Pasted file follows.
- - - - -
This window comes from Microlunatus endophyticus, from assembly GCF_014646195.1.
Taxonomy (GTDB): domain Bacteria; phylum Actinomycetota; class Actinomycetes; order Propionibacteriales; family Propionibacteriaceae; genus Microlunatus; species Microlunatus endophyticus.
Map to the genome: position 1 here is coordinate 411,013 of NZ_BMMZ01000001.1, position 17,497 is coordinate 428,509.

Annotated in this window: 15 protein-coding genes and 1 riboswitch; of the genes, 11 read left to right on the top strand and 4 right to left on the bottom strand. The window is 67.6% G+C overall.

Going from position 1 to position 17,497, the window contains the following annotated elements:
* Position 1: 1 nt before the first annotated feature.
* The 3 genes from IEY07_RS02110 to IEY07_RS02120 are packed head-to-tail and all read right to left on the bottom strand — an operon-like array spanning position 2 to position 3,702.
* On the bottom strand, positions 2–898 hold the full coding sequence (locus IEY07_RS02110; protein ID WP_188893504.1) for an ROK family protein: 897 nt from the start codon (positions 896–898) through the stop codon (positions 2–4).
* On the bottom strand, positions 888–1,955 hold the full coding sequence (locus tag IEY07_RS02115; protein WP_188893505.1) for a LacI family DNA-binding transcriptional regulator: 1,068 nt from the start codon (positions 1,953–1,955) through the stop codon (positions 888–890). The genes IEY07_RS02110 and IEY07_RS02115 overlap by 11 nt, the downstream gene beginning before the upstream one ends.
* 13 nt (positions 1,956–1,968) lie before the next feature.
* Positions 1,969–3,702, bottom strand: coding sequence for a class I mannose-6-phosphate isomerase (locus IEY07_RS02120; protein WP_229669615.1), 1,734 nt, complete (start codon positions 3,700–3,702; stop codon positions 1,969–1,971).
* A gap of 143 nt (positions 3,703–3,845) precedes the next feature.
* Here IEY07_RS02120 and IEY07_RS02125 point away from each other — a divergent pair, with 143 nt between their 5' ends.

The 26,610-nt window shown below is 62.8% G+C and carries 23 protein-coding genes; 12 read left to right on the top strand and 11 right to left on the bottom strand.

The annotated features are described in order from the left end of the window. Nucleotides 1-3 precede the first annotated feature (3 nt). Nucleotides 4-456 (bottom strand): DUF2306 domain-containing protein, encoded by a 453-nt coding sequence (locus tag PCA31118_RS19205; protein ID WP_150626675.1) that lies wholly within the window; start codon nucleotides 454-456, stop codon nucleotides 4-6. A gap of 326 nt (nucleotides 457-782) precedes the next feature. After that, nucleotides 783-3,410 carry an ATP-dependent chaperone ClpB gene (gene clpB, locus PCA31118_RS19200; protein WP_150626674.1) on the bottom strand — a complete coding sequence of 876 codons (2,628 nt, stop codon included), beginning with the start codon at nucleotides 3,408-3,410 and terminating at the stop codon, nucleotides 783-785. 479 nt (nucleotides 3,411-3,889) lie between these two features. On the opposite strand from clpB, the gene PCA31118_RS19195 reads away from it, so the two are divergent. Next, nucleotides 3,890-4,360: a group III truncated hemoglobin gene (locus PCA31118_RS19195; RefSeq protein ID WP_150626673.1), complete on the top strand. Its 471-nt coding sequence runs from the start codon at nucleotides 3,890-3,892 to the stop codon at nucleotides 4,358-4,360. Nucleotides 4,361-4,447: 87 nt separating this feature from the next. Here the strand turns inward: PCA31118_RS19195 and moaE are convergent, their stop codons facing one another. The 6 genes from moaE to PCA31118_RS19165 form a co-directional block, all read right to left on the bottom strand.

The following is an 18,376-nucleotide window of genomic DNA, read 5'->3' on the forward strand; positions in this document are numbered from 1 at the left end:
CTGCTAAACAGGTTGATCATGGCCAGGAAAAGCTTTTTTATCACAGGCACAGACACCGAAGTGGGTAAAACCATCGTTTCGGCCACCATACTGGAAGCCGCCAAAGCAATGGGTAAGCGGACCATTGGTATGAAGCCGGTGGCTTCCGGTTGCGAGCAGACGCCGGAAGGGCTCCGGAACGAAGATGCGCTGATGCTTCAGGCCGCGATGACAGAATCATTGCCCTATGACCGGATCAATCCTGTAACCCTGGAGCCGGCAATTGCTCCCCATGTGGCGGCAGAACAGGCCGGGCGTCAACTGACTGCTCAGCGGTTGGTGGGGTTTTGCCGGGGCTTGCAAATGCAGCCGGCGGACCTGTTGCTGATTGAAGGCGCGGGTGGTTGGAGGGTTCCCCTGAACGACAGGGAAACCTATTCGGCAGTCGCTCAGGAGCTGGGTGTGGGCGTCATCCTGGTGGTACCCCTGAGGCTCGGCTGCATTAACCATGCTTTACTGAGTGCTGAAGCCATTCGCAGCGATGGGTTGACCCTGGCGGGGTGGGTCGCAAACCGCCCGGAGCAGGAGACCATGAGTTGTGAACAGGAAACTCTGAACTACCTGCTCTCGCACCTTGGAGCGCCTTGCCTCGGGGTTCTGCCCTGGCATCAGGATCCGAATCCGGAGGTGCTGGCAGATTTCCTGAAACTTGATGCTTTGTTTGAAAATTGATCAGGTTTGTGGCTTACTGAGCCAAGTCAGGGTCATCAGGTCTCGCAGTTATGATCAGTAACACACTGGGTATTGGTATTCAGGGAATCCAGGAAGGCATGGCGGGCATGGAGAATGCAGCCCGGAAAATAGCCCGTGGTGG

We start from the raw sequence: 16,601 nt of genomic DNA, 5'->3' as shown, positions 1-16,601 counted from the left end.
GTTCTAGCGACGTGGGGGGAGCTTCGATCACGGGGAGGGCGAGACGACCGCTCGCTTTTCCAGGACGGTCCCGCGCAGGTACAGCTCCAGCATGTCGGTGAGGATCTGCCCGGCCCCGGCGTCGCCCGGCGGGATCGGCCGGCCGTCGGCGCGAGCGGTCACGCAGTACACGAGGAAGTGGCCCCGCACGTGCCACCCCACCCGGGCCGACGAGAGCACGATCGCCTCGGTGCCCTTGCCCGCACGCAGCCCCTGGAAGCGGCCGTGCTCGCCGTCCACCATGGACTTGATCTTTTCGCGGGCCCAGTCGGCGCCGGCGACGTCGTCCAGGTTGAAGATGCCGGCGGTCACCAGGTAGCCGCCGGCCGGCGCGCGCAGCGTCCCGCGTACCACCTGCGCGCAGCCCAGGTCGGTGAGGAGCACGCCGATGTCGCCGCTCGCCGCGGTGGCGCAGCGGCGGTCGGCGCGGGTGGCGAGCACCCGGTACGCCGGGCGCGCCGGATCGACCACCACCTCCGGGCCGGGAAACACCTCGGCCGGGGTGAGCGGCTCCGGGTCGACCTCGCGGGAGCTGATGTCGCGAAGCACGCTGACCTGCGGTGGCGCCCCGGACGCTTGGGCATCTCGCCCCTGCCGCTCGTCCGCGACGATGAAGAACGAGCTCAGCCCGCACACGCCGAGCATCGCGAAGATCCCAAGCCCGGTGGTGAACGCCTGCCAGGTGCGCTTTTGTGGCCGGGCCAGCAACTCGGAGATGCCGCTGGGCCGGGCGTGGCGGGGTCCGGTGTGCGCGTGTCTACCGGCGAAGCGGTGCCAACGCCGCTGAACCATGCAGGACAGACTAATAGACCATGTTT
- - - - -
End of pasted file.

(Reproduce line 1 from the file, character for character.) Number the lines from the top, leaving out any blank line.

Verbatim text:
This window comes from Microlunatus endophyticus, from assembly GCF_014646195.1.